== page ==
Sixteen governments later, the wonder is that the “international community” and the African Union are so eager to fall into this trap. Now Kenya is being put on the spot, voices in government and the press advocating intervention in circumstances where battle-hardened Ethiopia failed.

Somalia’s Al Shabaab insurgents control entire provinces, all the way from Lamu on the Kenyan border to Mandera. The insurgents have been our neighbours for over a year, controlling every town, and imposing government on the people. None except their salaried and uniformed personnel are allowed to carry arms. The beleaguered “government,” in contrast, has never extended its authority beyond the battered blocks around the heavily fortified Villa Somalia where the internationally recognised president depends on 4,000 AU troops to ensure his physical survival.

It seemed that the IGAD-Western alliance had finally got it right.

But the former Islamic Courts Union chair, Ahmed Sheikh Sharif, has let everyone down. Somali’s are now saying it’s the Abdullahi Yusuf government without Abdullahi Yusuf.

Brute force is once again displacing other methods for resolving the unsatisfactory stalemate. Unfortunately, the MoU conceding to Kenya rights to part of the Somalia’s offshore zone enraged even TFG supporters–implicating the Kibaki part in the larger conspiracy.

Another more positive fact deserves emphasis: through a long and costly process of trial and error Kenya actually solved its Somali problem. The scrawny alley cat is proving to be more formidable than the lion that was once the Somali state and of course each party has to do what it has to do.

Moreover, each player in this game has taken on voluntary a role in the region’s conflicts, and military intervention is not in Kenya’s docket.

At different times, the Ugandan middle classes, the rich Tanzanians, the royalist Ethiopians, the fleeing Rwandese, the elite of Southern Sudan have all left their legacy and capital in Nairobi.

It has benefited further by being a cool place next to all the fighting in Sudan, Somalia, Uganda, revolutionary Ethiopia, an oasis for the aid fraternity where business could be carried out, where money could be banked, where logistics could be organised.

By keeping out of the fray, Kenya was able to play host to aid organisations working in venues as far as Congo.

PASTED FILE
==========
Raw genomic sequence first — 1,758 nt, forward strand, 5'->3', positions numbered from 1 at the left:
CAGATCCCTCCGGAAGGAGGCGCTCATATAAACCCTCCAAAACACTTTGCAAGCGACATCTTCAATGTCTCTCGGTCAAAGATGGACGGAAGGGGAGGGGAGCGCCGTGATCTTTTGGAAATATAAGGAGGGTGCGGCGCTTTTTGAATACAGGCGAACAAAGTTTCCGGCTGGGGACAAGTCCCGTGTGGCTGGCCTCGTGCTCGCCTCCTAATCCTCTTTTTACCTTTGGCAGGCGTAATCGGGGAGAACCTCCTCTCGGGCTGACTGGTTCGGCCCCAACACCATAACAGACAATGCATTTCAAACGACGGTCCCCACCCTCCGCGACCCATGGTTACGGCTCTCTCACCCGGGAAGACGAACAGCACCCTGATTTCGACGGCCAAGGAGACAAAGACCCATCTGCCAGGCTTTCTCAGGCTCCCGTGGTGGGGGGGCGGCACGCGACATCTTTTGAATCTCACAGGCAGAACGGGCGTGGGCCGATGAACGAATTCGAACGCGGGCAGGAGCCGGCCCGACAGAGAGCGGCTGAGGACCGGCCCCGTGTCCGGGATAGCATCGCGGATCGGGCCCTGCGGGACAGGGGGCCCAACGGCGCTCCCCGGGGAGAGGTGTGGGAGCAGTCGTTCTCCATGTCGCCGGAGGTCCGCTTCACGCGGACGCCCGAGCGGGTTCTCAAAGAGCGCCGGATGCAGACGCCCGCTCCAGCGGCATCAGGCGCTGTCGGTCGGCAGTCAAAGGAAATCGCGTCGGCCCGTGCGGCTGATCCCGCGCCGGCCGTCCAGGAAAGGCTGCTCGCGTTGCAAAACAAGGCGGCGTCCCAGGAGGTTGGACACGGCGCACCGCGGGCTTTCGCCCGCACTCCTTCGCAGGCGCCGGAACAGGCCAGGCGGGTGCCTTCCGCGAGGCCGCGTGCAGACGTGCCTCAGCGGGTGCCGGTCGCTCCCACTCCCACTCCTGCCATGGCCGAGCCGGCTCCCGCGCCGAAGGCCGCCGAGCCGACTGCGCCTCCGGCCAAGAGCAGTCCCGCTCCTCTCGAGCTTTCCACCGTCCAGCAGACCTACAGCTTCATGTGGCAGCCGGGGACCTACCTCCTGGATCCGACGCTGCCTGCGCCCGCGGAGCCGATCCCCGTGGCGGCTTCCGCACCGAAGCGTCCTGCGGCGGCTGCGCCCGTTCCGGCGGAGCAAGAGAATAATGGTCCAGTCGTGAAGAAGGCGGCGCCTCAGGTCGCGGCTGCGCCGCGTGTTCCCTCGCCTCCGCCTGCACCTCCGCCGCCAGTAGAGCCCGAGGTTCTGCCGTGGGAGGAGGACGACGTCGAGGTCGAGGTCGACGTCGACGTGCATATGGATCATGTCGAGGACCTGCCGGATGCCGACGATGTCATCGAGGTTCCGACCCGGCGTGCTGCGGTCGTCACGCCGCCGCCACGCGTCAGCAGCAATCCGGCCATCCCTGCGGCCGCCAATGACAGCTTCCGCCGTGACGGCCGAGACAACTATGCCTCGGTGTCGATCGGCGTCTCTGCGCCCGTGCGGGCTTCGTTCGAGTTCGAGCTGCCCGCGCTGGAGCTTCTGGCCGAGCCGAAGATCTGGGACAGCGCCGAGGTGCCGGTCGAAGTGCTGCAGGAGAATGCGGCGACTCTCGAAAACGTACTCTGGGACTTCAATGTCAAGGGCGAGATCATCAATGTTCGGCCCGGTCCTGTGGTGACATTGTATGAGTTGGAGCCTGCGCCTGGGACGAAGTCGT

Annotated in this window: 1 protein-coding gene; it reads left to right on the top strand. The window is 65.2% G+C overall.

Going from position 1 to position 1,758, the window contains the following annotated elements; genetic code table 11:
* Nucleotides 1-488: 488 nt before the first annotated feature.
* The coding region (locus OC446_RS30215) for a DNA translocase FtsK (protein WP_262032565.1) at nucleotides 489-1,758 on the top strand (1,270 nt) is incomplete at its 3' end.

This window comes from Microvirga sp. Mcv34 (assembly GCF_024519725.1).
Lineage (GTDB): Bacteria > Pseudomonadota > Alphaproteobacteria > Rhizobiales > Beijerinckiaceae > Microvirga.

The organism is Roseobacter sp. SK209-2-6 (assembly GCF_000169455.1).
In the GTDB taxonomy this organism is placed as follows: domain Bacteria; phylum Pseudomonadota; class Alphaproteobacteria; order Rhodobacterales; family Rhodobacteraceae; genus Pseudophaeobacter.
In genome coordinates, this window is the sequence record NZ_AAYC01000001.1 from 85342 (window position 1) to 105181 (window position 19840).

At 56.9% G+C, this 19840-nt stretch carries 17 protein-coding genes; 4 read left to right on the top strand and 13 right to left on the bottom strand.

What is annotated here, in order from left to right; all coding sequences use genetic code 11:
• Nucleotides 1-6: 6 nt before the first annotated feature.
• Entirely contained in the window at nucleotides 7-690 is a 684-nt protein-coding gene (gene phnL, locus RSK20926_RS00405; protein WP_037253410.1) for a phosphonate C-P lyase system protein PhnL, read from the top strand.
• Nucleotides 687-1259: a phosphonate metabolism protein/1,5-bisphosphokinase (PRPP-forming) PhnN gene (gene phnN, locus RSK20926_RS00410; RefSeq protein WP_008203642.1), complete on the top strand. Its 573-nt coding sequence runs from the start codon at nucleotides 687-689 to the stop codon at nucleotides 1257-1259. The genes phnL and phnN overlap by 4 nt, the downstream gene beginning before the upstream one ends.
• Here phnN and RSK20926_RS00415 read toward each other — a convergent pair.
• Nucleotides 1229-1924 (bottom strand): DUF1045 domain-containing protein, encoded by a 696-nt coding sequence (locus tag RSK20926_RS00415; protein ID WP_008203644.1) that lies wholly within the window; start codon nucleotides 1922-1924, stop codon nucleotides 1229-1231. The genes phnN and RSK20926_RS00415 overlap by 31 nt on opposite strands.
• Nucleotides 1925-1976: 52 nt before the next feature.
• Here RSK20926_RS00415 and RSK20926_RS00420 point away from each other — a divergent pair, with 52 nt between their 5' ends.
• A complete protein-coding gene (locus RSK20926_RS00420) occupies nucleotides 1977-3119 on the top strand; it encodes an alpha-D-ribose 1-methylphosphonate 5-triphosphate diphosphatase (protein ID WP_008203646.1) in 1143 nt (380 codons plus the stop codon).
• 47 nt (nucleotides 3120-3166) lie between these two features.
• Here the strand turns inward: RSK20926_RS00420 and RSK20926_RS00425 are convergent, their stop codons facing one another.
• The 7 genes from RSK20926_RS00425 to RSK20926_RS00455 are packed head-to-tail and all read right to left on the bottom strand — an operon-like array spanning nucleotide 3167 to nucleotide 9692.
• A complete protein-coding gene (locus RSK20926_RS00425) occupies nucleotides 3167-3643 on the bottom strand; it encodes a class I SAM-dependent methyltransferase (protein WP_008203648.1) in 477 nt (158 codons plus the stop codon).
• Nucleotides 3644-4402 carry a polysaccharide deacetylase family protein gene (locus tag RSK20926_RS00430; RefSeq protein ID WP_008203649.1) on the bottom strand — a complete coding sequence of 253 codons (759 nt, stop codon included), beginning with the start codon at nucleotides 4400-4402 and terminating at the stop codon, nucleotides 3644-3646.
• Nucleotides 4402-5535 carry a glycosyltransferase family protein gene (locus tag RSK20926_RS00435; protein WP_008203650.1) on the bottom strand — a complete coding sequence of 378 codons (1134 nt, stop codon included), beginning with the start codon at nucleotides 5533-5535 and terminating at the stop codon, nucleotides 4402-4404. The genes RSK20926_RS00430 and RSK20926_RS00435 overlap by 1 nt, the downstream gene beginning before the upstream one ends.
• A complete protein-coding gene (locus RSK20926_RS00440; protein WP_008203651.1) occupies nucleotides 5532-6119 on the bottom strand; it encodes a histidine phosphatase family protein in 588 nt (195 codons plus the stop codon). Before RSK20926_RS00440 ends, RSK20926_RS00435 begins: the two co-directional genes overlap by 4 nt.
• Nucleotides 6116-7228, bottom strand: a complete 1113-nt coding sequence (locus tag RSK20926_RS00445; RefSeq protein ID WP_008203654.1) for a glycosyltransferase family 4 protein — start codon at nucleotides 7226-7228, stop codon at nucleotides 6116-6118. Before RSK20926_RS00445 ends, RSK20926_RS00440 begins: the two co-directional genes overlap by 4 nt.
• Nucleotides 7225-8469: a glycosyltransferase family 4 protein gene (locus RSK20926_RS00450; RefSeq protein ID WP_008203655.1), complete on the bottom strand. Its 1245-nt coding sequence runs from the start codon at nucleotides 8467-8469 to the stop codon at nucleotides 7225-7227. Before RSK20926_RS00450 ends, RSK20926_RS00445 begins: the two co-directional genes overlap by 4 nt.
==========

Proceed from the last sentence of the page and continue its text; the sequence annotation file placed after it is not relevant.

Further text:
By keeping out of the fray, by talking to all sides in combat all the time, Kenya could host the northern and Southern Sudanese in their talks.

By being neutral and keeping out of the fray Kenyan could attract all the warlords and sundry and host them in their inconclusive talks without itself becoming a factor in the talks.

True, the Harakat al Shabaab extremists are scary and the situation is pregnant with unknown unknowns. The military option, in this instance, is lose-lose, and the prospects of war is generating considerable angst within Kenya’s Somali community.

For a number of weeks now, a creeping campaign demonising Somalis living in Kenya, caring little for facts, threatens to negate several decades of progress.

After four decades of being treated as a fifth column, Kenyan Somalis have a right to be afraid–very afraid, and have tried to keep under the radar as they prayed that the ill wind would blow itself out.

Curiously, like the TFG president, the alley cat has got the tongues of North Eastern Province MPs and civil society, despite their obvious interest in these affairs. It took Yusuf Haji, the Kenyan Defence Minister, to set the narrative straight.

In his interview with Harun Maruf of the VoA on June 24, he said Kenya had its own large Muslim population and did not feel threatened by the rise or non-rise of a Muslim state on its borders; for while it would defend its own territory, it had no interest in deciding regimes for its neighbours, but was willing to live and let live.

Hassan Aweis Dahir responded in a similar tone.

It is Kenya’s interest to continue the demilitarisation of its northern region and refuse to be drawn into fighting for one group or another. Kenya’s strength is soft power: the Foreign Minister should mobilise the country’s Muslim ulama to sort out the problem with Quranic Aya and Hadith.

Reported by Paul Goldsmith and Abdi Umar. Paul Goldsmith is a researcher based in Meru, while Abdi Umar is a consultant on pastoralist issues in the Horn of Africa.

Source: AllAfrica


  1. This is a beautiful and well thought out article.

    I agree, 100%, with the authors that it is not Kenya’s interest – short or longer term – to get involved in the messy business of Somalia. If kenya involves itself politically let alone militarily in the affairs of Somalia, it will definately lose in every possible way.

    Kenya would be foolish to fight a battle it knows it can never win. It will also unnecessarily throw away the hard earned gain and peace with its own Somali community in Kenya’s North Eastern Province, and to some extent, the coastal province populated by a majority of Moslim inhabitants!.

    Al-shebaab has nothing to lose by enticing Kenya into Somalia’s problem.

    Many Somalis believe that Ethiopia’s invasion of Somalia was a God sent gift to Al-shebab because it enabled them to plausibly beat the nationalist and religious drum to the detriment of Somalis. It only strengthened Al-shebab.

    And as far as Al-shebaab is concerned, Kenya’s adventure will not be any different and in the end of the day they will be humiliated and chased out just like Ethiopians.